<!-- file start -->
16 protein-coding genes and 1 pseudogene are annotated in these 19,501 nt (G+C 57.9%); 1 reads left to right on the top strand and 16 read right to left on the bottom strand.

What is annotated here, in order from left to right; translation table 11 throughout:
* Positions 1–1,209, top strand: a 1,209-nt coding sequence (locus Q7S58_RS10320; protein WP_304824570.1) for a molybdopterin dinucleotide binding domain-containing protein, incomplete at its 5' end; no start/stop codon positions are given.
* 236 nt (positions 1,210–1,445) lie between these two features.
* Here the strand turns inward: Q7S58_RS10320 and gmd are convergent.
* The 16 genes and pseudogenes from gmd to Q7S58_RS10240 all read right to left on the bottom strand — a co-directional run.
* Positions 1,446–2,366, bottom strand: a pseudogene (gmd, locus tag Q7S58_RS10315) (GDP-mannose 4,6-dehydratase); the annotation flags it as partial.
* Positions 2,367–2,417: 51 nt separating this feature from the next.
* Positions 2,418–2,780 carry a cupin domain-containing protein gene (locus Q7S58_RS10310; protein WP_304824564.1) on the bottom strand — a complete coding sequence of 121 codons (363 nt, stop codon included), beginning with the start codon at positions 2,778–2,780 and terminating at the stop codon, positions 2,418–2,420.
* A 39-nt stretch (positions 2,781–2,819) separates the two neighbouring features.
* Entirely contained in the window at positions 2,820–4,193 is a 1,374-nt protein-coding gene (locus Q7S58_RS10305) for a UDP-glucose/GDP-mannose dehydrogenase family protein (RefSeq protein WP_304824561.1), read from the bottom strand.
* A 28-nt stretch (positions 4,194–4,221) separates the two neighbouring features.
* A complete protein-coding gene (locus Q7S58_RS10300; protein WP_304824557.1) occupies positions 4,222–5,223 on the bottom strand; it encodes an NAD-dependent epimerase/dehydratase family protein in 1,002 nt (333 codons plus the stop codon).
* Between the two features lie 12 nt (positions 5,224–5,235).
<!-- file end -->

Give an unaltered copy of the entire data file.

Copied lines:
16 protein-coding genes and 1 pseudogene are annotated in these 19,501 nt (G+C 57.9%); 1 reads left to right on the top strand and 16 read right to left on the bottom strand.

What is annotated here, in order from left to right; translation table 11 throughout:
* Positions 1–1,209, top strand: a 1,209-nt coding sequence (locus Q7S58_RS10320; protein WP_304824570.1) for a molybdopterin dinucleotide binding domain-containing protein, incomplete at its 5' end; no start/stop codon positions are given.
* 236 nt (positions 1,210–1,445) lie between these two features.
* Here the strand turns inward: Q7S58_RS10320 and gmd are convergent.
* The 16 genes and pseudogenes from gmd to Q7S58_RS10240 all read right to left on the bottom strand — a co-directional run.
* Positions 1,446–2,366, bottom strand: a pseudogene (gmd, locus tag Q7S58_RS10315) (GDP-mannose 4,6-dehydratase); the annotation flags it as partial.
* Positions 2,367–2,417: 51 nt separating this feature from the next.
* Positions 2,418–2,780 carry a cupin domain-containing protein gene (locus Q7S58_RS10310; protein WP_304824564.1) on the bottom strand — a complete coding sequence of 121 codons (363 nt, stop codon included), beginning with the start codon at positions 2,778–2,780 and terminating at the stop codon, positions 2,418–2,420.
* A 39-nt stretch (positions 2,781–2,819) separates the two neighbouring features.
* Entirely contained in the window at positions 2,820–4,193 is a 1,374-nt protein-coding gene (locus Q7S58_RS10305) for a UDP-glucose/GDP-mannose dehydrogenase family protein (RefSeq protein WP_304824561.1), read from the bottom strand.
* A 28-nt stretch (positions 4,194–4,221) separates the two neighbouring features.
* A complete protein-coding gene (locus Q7S58_RS10300; protein WP_304824557.1) occupies positions 4,222–5,223 on the bottom strand; it encodes an NAD-dependent epimerase/dehydratase family protein in 1,002 nt (333 codons plus the stop codon).
* Between the two features lie 12 nt (positions 5,224–5,235).